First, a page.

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December 8, 2022

Accounting News Roundup: Inversion Winners; Meet Some SEC Whistleblowers; Cleaning Up the James Brown Estate | 07.29.14

Banks Cash In on Mergers Intended to Elude Taxes [DealBook]
Someone's got to: "Investment banks are estimated to have collected, or will soon collect, nearly $1 billion in fees over the last three years advising and persuading American companies to move the address of their headquarters abroad (without actually moving). With seven- and eight-figure fees up for grabs, Wall Street bankers — and lawyers, consultants and accountants — have been promoting such deals, known as inversions, to some of the biggest companies in the country, including the American drug giant Pfizer."

In Inversion Deals, U.K. Is a Winner [WSJ]
The founding fathers are rolling over: "America once went to war to escape British taxes. Now, U.S. companies are moving to the U.K. to pay them. […] While some companies are heading to low-tax countries like Ireland and the Netherlands, Britain is emerging as the most popular landing spot because American executives are comfortable with its location, language and lifestyle. A tax break for companies filing for patents in the U.K. is another reason, particularly for pharmaceutical makers, which have been big participants in the inversion rush."

Meet the SEC's 6,500 Whistleblowers [WSJ]
Among them: "[
A] diesel mechanic, an antiques dealer and a longshoreman; there's an agronomist, two people who listed themselves as "ex-wife" and a veterinarian. There are also a number of current and retired military servicemen and enough hospitality and service employees to suggest executives should watch what they say in restaurants, bars, hotels and taxis."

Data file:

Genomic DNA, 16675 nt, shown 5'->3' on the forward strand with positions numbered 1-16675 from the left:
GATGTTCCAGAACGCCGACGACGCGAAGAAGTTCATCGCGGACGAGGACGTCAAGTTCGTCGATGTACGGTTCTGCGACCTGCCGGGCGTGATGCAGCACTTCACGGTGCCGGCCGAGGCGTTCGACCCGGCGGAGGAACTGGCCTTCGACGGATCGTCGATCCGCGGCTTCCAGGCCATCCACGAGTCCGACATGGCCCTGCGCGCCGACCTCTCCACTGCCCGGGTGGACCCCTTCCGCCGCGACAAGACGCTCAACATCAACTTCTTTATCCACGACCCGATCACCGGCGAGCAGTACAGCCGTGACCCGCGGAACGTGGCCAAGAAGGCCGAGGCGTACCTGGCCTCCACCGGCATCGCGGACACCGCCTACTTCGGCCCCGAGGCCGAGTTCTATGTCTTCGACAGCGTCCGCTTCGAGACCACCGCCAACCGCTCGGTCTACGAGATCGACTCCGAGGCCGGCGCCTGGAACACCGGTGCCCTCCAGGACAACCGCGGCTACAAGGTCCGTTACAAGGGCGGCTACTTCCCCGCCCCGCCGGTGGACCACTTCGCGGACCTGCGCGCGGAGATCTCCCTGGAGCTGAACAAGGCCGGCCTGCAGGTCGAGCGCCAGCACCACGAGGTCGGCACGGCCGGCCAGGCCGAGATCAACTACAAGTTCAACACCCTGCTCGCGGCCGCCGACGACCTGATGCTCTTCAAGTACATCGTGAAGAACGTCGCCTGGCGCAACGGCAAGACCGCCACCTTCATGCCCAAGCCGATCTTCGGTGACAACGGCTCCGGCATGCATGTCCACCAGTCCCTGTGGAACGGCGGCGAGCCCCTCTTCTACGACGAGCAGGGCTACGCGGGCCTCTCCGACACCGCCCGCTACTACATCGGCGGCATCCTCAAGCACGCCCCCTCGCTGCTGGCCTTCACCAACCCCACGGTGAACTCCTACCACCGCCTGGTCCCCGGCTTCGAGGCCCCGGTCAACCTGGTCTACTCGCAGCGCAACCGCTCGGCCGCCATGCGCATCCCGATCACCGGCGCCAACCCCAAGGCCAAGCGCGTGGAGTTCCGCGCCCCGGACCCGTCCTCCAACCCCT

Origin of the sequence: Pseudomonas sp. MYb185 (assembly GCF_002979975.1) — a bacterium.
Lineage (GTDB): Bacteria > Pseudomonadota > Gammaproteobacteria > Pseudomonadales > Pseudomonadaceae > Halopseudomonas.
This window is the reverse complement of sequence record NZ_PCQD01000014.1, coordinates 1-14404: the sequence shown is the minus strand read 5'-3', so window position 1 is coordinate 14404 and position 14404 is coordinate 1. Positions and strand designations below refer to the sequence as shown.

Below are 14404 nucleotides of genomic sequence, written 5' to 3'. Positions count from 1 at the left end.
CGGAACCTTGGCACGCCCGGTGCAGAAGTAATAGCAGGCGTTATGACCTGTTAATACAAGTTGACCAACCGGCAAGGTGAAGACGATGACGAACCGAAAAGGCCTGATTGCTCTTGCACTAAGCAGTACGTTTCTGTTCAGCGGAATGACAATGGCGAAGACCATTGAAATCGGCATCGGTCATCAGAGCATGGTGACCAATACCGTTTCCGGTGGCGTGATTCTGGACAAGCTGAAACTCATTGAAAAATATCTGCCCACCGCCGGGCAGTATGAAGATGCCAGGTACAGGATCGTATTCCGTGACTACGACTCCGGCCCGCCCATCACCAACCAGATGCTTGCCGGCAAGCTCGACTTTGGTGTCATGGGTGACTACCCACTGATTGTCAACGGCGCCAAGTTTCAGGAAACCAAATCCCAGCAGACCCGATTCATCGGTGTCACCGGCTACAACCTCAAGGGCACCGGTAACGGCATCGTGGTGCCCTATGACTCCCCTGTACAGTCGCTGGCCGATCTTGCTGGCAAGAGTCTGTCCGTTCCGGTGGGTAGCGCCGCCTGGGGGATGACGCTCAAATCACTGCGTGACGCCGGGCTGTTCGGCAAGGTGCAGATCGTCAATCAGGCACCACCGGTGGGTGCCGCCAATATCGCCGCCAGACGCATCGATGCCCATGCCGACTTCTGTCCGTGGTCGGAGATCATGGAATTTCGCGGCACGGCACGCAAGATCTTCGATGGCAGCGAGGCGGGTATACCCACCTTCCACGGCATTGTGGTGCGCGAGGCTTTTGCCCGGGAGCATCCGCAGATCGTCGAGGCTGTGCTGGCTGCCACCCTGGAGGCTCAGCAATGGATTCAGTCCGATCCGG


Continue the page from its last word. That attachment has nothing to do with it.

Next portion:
PricewaterhouseCoopers to close one of its Albany, NY offices [ABR]
Multiple Albany offices? I'm sure it seemed like a good idea at the time.

Chuck Gallagher: Stole from his accounting clients [MW]
A North Carolina CPA who ran a Ponzi Scheme in the late 80s explains his thought process from back then: "
I believed that I had a private hedge fund and I was going to pay that back, but I wasn’t investing any of it. If you can convince yourself that what you’re doing is somehow OK, then you can sleep at night. You get so caught up in your own delusion that the delusion starts to be real. I did not believe it was wrong. When the scheme collapsed it became very clear that I was living in an illusory situation."

Watchdog: DOD workers with security clearances owe $730 million in taxes [WaPo] 
About 31% of them owed the taxes when they were granted security clearance.

Tax fraud case against Lionel Messi goes ahead [AP]
And a fine Messi it is: "
A Spanish judge on Monday rejected a prosecutor's request to drop charges of tax fraud against Lionel Messi and ordered the investigation into three cases of suspected unpaid taxes to proceed. A court statement said there was 'sufficient evidence' to believe the Barcelona and Argentina star 'could have known and consented' to the creation of a fictitious corporate structure to avoid paying taxes on income from his image rights."

Accountant unlikely savior of James Brown's messy estate [The State]
Russell Bauknight is a yeoman: "When he took over management of the estate in 2009, it had $12,000 in the bank and owed $14 million on a loan Brown had taken out to cover expenses on an earlier tour. Add in insurance, maintenance and taxes, some long overdue, on Brown’s Beech Island mansion, and it was obvious that, although the funk still was flowing on the airwaves, the cash wasn’t flowing into the estate. Bauknight recruited Hollywood music expert Peter Afterman to help him root out the many unlicensed uses of Brown’s hundreds of songs and to find new revenue sources. Within a year, most of the bills had been paid. The estate has maintained a $2 million cushion in recent years, Bauknight said. The national release of Get on Up and its soundtrack album promise to be a major boost."

Adorable Kid Hugs His Dad For Catching A Foul Ball [Deadspin]
Aww, shucks. That's nice.

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